We booked a day visit, choosing the Retreat Luxury Spa package, and spent 5 glorious hours floating between the Blue Lagoon and its magical waters, the Retreat Lagoon. We cannot recommend this highly enough – it’s a more secluded section of the resort where you can paddle through lava canyons and hidden corridors. We got to exfoliate our skin with silica and enjoy a world-class full-body massage treatment.

Whale Watching in Husavik

Looking out over the city of Husavik in our new Icelandic woolly sweaters.

Known as the ‘Whale Capital of Iceland’, Husavik is a small town on the north coast of Iceland, which is home to less than 2,500 people.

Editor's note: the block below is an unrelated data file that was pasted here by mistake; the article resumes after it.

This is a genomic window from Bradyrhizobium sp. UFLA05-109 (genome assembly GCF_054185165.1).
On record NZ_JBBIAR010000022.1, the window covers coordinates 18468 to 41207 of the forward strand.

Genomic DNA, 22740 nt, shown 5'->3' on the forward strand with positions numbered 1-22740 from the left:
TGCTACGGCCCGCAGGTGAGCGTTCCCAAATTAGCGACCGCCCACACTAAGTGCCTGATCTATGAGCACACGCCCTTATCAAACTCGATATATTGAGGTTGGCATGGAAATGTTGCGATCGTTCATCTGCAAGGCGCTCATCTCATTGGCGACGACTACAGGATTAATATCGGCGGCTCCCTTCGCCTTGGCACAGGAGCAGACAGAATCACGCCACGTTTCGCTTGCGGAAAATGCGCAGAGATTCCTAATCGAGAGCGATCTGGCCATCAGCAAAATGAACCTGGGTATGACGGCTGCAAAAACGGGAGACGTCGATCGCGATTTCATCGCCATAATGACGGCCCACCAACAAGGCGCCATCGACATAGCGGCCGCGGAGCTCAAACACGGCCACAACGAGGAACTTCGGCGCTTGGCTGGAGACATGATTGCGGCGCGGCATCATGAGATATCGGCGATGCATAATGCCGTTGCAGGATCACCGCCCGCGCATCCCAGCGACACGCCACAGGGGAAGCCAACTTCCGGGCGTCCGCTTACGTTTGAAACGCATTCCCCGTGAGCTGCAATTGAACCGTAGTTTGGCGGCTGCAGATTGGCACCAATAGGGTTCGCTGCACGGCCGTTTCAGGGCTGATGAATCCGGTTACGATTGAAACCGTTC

Over the years, 23 species of whale have been spotted at the Skjálfandi Bay, with the most common type being the humpback. And the reason they are spotted so easily is that they love attention. They’re as vain as a drag queen in London SoHo! They perform acrobatics, slap their fins against the water, and poke their heads out of the water to peer at the adoring crowds (you won’t see that in a lip sync for your life).

On our trip, we managed to see dolphins, tortoises, and a blue whale! Having grown up obsessively watching The Little Mermaid, anything related to sea life fascinates us. So, we were gagged to learn that the blue whale’s heart is the same weight as a car!

Husavik itself is a charming Icelandic village, so we made time to wander around, poke into a few shops, and sit in the local pub for a delicious beer. The only drawback was the sheer number of seagulls whizzing through the air, cackling menacingly.